1.) A Culinary Disaster (when too many gourmet flavors are combined, for instance!)

2.) A Balanced, Colorful, and Original Dinner (incredible to make on the grill!), Snack, Meal, and all-around Treat!

The fruit ones are especially good (think cantaloupe, honeydew melon, strawberries, grapes, and blueberries!)

...Wow...it's too late for me to be getting this hungry! =D

Katherine said...
This comment has been removed by the author.
Katherine said...

Hey all, just hopped on here quickly and wanted to say Jenn is right that kabobs are amazing! Mmmm, I get hungry just thinking about them! But she's also right about the other thing that they have to be made right! Because some combinations are just darn gross! :)

Katherine said...

Oh, and Greg Long is awesome, by the way! I love the song, "Where You Are". I never heard that song, Fifteen, though. Is it new?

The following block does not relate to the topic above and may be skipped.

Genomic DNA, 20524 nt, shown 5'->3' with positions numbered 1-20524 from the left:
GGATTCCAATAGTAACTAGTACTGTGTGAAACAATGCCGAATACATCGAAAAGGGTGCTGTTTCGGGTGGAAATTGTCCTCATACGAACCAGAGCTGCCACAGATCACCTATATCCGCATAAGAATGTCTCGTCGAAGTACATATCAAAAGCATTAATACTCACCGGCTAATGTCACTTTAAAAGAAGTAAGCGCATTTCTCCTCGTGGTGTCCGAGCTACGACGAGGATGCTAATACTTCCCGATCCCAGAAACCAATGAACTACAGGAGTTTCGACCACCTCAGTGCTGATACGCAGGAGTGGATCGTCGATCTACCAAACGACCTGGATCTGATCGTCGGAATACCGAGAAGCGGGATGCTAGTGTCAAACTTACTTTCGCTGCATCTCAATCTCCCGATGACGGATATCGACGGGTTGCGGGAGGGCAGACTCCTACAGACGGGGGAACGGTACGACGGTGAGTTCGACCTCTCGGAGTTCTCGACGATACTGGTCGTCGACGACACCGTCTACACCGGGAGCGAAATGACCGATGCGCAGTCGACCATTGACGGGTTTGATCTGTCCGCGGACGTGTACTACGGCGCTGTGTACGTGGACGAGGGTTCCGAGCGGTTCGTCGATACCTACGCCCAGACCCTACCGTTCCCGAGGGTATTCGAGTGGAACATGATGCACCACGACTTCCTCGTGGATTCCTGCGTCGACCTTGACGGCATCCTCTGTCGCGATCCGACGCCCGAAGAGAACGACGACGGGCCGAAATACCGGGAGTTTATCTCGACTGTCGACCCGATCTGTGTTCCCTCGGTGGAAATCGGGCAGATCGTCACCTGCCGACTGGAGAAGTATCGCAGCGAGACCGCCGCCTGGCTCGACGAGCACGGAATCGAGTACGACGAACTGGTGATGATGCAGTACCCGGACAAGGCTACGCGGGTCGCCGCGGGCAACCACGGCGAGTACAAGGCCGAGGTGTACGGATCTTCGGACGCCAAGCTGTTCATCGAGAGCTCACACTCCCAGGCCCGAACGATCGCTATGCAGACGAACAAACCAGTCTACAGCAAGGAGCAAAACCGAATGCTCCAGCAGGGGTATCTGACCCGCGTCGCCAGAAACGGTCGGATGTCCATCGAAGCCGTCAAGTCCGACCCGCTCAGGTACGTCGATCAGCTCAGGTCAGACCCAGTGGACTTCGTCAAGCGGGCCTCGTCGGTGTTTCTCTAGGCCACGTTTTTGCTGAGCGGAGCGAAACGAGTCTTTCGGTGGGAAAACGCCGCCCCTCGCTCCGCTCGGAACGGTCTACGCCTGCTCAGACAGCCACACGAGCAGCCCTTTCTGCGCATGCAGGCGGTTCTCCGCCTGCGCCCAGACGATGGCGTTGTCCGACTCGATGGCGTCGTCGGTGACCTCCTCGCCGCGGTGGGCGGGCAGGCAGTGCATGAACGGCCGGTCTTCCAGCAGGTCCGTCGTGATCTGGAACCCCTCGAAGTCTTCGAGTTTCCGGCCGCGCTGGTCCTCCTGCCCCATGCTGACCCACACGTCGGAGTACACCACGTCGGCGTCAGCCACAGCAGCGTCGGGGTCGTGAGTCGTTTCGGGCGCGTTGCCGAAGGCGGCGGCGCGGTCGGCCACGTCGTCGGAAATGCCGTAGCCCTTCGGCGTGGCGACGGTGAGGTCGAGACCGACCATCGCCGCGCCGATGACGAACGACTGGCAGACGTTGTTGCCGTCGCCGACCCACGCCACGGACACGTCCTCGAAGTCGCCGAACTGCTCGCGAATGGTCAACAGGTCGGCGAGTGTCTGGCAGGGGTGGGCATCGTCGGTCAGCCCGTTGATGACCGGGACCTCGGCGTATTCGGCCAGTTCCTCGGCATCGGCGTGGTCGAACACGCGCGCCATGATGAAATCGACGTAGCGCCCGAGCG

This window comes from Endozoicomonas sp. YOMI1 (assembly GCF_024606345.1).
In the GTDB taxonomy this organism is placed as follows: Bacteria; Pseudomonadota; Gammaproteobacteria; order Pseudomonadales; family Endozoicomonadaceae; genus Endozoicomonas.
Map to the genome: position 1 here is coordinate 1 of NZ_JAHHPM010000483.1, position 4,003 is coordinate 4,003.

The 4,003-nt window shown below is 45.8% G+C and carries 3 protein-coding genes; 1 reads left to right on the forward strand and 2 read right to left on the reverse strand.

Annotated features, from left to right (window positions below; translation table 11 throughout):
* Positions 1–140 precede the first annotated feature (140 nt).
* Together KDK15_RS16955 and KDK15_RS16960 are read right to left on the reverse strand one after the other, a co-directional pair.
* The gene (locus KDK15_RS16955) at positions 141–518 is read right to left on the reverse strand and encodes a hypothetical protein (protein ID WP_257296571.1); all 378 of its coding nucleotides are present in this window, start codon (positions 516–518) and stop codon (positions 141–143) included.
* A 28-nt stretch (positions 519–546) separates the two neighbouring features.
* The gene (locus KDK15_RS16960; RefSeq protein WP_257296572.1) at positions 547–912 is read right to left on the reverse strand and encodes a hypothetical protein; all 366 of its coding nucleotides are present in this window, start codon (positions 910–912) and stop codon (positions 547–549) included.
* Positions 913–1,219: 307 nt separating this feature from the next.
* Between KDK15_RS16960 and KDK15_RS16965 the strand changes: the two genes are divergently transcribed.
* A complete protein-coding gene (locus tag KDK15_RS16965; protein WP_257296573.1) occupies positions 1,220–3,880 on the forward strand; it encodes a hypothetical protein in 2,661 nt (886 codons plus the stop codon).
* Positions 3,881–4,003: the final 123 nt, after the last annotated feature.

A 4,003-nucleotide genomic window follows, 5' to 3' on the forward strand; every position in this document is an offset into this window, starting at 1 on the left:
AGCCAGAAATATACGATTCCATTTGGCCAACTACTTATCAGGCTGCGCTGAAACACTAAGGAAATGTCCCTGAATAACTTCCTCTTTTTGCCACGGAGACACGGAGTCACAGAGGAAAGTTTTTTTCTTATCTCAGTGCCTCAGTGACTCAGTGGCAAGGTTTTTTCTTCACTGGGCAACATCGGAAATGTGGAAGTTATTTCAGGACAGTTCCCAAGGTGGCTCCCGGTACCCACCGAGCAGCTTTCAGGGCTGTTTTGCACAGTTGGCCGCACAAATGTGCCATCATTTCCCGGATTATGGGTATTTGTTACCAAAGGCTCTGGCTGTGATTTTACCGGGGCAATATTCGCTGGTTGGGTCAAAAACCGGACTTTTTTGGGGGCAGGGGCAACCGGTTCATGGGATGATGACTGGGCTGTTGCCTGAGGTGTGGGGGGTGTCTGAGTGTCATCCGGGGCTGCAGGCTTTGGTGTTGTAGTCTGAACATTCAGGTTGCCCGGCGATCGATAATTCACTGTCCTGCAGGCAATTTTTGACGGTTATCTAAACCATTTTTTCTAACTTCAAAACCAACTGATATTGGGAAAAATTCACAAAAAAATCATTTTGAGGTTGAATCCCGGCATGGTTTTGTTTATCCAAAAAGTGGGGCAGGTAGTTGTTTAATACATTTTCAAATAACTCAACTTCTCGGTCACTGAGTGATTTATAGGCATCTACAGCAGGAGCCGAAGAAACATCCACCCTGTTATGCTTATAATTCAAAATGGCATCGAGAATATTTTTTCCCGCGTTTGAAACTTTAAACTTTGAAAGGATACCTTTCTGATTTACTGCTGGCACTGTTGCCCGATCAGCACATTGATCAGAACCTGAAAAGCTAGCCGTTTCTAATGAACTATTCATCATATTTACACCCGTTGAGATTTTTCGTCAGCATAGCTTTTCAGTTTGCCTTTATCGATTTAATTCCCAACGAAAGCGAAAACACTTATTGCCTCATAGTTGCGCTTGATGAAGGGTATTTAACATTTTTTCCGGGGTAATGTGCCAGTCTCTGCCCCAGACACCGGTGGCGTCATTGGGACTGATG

The said...

Isn't it spelled, "samonella"?

The said...

Ha ha, my name only shows up as "the" ha ha!!!!!!!!!!!

Anonymous said...

No, you dufus. It's spelled just like the fish.

Jeromy said...
This comment has been removed by the author.
Josh said...

i wanna know why are we discussing food poisoning and greg long on a post about inner city work! crazy! luv u articles, jen! keep em comin!

Josh said...

and can i ask the name of you philly minisry? i think i know mr. shoenwald through ss, so was wondering if it was the same bc ministyr.

Jenn Joshua said...

Hi Josh! Yes, the day camp is a branch of BCM. (As a matter of fact, when I was packing to leave camp, I had to use a box addressed to Mr. S - some new Bibles for camp - same place, same people! How cool!)

Anonymous said...

thanks jenn for the info about what kabobs is...

i would like to experience kabobs in the future (wink)

thank you again

Angela said...

Thanks for the encouragement you provide through this blog, Jenn. I will continue to check back.

Chris said...

Amen! It IS encouraging!